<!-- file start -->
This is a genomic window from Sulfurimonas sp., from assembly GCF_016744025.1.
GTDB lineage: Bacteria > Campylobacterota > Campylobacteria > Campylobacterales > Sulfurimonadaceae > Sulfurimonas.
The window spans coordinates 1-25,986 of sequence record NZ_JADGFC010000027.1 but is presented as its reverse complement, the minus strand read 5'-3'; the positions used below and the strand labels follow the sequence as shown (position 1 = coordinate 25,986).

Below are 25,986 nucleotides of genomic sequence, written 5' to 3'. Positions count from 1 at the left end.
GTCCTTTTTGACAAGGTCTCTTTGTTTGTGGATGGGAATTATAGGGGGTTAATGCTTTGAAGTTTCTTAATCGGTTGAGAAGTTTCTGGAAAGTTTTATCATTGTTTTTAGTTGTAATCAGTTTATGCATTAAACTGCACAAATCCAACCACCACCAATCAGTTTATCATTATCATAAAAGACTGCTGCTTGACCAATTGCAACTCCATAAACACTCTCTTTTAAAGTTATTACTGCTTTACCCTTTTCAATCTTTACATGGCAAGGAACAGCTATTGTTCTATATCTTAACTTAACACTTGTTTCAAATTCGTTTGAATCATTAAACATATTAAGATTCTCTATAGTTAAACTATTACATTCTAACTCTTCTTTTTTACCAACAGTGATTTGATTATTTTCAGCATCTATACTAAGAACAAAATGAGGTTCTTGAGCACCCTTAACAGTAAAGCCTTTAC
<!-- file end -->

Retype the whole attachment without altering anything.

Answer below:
This is a genomic window from Sulfurimonas sp., from assembly GCF_016744025.1.
GTDB lineage: Bacteria > Campylobacterota > Campylobacteria > Campylobacterales > Sulfurimonadaceae > Sulfurimonas.
The window spans coordinates 1-25,986 of sequence record NZ_JADGFC010000027.1 but is presented as its reverse complement, the minus strand read 5'-3'; the positions used below and the strand labels follow the sequence as shown (position 1 = coordinate 25,986).

Below are 25,986 nucleotides of genomic sequence, written 5' to 3'. Positions count from 1 at the left end.
GTCCTTTTTGACAAGGTCTCTTTGTTTGTGGATGGGAATTATAGGGGGTTAATGCTTTGAAGTTTCTTAATCGGTTGAGAAGTTTCTGGAAAGTTTTATCATTGTTTTTAGTTGTAATCAGTTTATGCATTAAACTGCACAAATCCAACCACCACCAATCAGTTTATCATTATCATAAAAGACTGCTGCTTGACCAATTGCAACTCCATAAACACTCTCTTTTAAAGTTATTACTGCTTTACCCTTTTCAATCTTTACATGGCAAGGAACAGCTATTGTTCTATATCTTAACTTAACACTTGTTTCAAATTCGTTTGAATCATTAAACATATTAAGATTCTCTATAGTTAAACTATTACATTCTAACTCTTCTTTTTTACCAACAGTGATTTGATTATTTTCAGCATCTATACTAAGAACAAAATGAGGTTCTTGAGCACCCTTAACAGTAAAGCCTTTAC